Aplication and Award Process
Preapplication coordination is not applicable.
Environmental impact information is not required for this program.
This program is excluded from coverage under E.O.
2 CFR 200, Uniform Administrative Requirements, Cost Principles, and Audit Requirements for Federal Awards applies to this program.
Notification is made in writing by a Notice of Award.
Contact the headquarters or regional office, as appropriate, for application deadlines.
Public Health Service Act - Section 399BB Programs under the Combating Autism Act of 2006 as amended by the Combating Autism Reauthorization Act of 2011 (P.L. 112?32) and the Autism CARES Act of 2014 (P.L. 113?157).
Range of Approval/Disapproval Time
From 3 to 6 months.
After initial award, projects may be renewed annually up to the limit of the project period upon the submission and approval of a satisfactory continuation application.
Formula and Matching Requirements
This program has no statutory formula. This program has no matching requirements. This program does not have MOE requirements.
Length and Time Phasing of Assistance
Awards are made on an annual basis for the duration of the grant period, and payments are made through an Electronic Transfer System or Cash Demand System. See the following for information on how assistance is awarded/released: Grantees draw down funds, as necessary, from the Payment Management System (PMS). PMS is the centralized web based payment system for HHS awards.
Post Assistance Requirements
Annual program reports, annual program service reports, and special reports as required.
Cash reports are not applicable.
The awardee will be required to submit performance and progress reports as well as status-federal financial reports (see the program announcement and notice of award for details for each required report).
The awardee must submit a quarterly electronic Federal Financial Report (FFR) Cash Transaction Report via the Payment Management System within 30 days of the end of each calendar quarter.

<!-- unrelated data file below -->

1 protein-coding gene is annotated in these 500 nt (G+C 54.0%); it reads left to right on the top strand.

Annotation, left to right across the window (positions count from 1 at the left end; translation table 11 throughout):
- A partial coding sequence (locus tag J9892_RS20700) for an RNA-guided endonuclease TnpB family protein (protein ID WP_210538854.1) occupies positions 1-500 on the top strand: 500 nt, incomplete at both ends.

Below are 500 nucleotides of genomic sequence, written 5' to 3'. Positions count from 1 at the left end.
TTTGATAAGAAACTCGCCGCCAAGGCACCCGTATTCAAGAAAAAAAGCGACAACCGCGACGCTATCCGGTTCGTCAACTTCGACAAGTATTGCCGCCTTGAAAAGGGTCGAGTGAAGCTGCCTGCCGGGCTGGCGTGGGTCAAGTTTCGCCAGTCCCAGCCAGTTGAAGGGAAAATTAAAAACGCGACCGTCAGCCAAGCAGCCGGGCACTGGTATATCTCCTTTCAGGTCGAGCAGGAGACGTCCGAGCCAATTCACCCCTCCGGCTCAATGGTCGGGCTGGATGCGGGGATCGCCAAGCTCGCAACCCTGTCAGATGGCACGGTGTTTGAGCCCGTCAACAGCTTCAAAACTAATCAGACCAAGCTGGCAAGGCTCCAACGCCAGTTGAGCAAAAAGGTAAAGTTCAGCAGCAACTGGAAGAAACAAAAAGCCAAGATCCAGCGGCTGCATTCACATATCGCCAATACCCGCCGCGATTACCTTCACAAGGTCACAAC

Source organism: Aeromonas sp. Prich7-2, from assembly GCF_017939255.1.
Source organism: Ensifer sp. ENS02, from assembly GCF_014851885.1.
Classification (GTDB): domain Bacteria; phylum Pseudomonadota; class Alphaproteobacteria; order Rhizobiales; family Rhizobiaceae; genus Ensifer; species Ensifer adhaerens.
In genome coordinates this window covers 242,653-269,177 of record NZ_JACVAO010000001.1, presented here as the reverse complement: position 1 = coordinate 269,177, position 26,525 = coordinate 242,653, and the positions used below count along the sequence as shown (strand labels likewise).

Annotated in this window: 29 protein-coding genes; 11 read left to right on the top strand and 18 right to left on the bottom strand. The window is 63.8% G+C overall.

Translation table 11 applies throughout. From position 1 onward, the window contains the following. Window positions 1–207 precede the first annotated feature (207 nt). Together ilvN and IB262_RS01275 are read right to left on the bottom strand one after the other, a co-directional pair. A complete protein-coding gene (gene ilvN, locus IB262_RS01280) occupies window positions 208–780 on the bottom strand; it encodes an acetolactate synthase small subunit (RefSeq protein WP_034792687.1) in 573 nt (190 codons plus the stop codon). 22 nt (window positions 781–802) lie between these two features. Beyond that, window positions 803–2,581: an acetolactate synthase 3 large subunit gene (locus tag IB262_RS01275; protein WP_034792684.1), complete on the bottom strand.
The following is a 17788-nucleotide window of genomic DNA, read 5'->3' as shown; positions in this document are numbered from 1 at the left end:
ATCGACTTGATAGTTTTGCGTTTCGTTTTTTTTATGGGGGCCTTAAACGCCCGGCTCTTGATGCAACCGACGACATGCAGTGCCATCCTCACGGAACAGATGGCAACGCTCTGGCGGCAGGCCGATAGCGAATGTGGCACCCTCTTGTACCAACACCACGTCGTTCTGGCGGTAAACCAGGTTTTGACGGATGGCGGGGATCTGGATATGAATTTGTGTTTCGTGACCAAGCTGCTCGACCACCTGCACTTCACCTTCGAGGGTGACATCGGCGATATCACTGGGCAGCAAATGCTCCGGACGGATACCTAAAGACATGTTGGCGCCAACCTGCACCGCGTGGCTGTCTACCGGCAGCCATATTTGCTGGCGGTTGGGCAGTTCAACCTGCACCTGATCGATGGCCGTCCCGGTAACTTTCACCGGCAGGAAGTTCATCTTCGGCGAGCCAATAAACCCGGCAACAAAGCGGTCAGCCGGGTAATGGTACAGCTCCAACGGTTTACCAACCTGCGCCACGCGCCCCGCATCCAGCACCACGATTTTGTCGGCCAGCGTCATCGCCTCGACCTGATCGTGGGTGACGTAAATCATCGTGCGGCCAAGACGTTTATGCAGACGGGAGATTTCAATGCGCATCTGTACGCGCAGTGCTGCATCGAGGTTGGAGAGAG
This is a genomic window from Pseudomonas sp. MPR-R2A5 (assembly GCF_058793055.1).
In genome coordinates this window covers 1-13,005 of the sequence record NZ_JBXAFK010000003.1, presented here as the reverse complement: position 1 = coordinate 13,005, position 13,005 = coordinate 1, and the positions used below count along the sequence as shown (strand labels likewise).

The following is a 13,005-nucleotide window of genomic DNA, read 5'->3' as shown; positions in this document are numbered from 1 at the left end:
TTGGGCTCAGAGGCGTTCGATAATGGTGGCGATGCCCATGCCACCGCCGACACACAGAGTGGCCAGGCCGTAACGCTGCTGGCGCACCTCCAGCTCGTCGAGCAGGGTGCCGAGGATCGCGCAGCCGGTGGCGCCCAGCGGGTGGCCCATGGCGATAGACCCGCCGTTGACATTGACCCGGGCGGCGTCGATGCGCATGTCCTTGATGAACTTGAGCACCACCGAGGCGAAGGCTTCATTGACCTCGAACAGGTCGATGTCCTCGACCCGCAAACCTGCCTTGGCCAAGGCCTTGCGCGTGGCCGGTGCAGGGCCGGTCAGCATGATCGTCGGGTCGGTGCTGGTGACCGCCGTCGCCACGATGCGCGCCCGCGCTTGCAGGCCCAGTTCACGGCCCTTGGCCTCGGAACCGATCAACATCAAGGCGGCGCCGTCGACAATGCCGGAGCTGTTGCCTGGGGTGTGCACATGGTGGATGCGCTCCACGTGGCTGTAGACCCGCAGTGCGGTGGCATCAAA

A Federal Financial Report (SF-425) according to the following schedule: http://www.hrsa.gov/grants/manage/technicalassistance/federalfinancialreport/ffrschedule.pdf.
A final report is due within 90 days after the project period ends.
If applicable, the awardee must submit a Tangible Personal Property Report (SF-428) and any related forms within 90 days after the project period ends.
New awards (?Type 1?) issued under this notice of funding opportunity are subject to the reporting requirements of the Federal Funding Accountability and Transparency Act (FFATA) of 2006 (Pub.
109?282), as amended by section 6202 of Public Law 110?252, and implemented by 2 CFR Part 170.
Grant and cooperative agreement recipients must report information for each first-tier subaward of $25,000 or more in federal funds and executive total compensation for the recipient?s and subrecipient?s five most highly compensated executives as outlined in Appendix A to 2 CFR Part 170 (FFATA details are available online at http://www.hrsa.gov/grants/ffata.html).
Competing continuation awardees, etc.
may be subject to this requirement and will be so notified in the Notice of Award.
Expenditure reports are not applicable.
See the notice of funding opportunity and notice of award for details for required performance monitoring.
In accordance with the provisions of 2 CFR 200, Subpart F - Audit Requirements, non-Federal entities that expend financial assistance of $750,000 or more in Federal awards will have a single or a program-specific audit conducted for that year. Non-Federal entities that expend less than $750,000 a year in Federal awards are exempt from Federal audit requirements for that year, except as noted in 2 CFR 200.503.
Grantees are required to maintain grant accounting records for 3 years after the date they submit the Federal Financial Report (FFR). If any litigation, claim, negotiation, audit, or other action involving the award has been started before the expiration of the 3-year period, the records shall be retained until completion of the action and resolution of all issues which arise from it, or until the end of the regular 3-year period, whichever is later.
(Project Grants) FY 16 $44,217,073; FY 17 est $43,704,553; and FY 18 est $0 - State ASD and other developmental disabilities program.
Range and Average of Financial Assistance
Range of grant amounts: $100,000-$3,000,000.
Regulations, Guidelines, and Literature
This program is subject to the provisions of 45 CFR Part 75 State, local and tribal governments, institutions of higher education, hospitals, other nonprofit organizations and commercial organizations, as applicable. 42 CFR Part 51a Project Grants for Maternal Child and Health. HRSA awards are subject to the requirements of the HHS Grants Policy Statement (HHS GPS) that are applicable based on recipient type and purpose of award. The HHS GPS is available at http://www.hrsa.gov/grants.
Regional or Local Office
See Regional Agency Offices.
Associate Administrator for Maternal and Child Health 5600 Fishers Lane , Rockville , Maryland 20857 Phone: 3014432170
Criteria for Selecting Proposals
General criteria are described in Program Regulations 45 CFR 51, and specific criteria are included in the program guidance materials provided with application kits. Contact Central Office for details.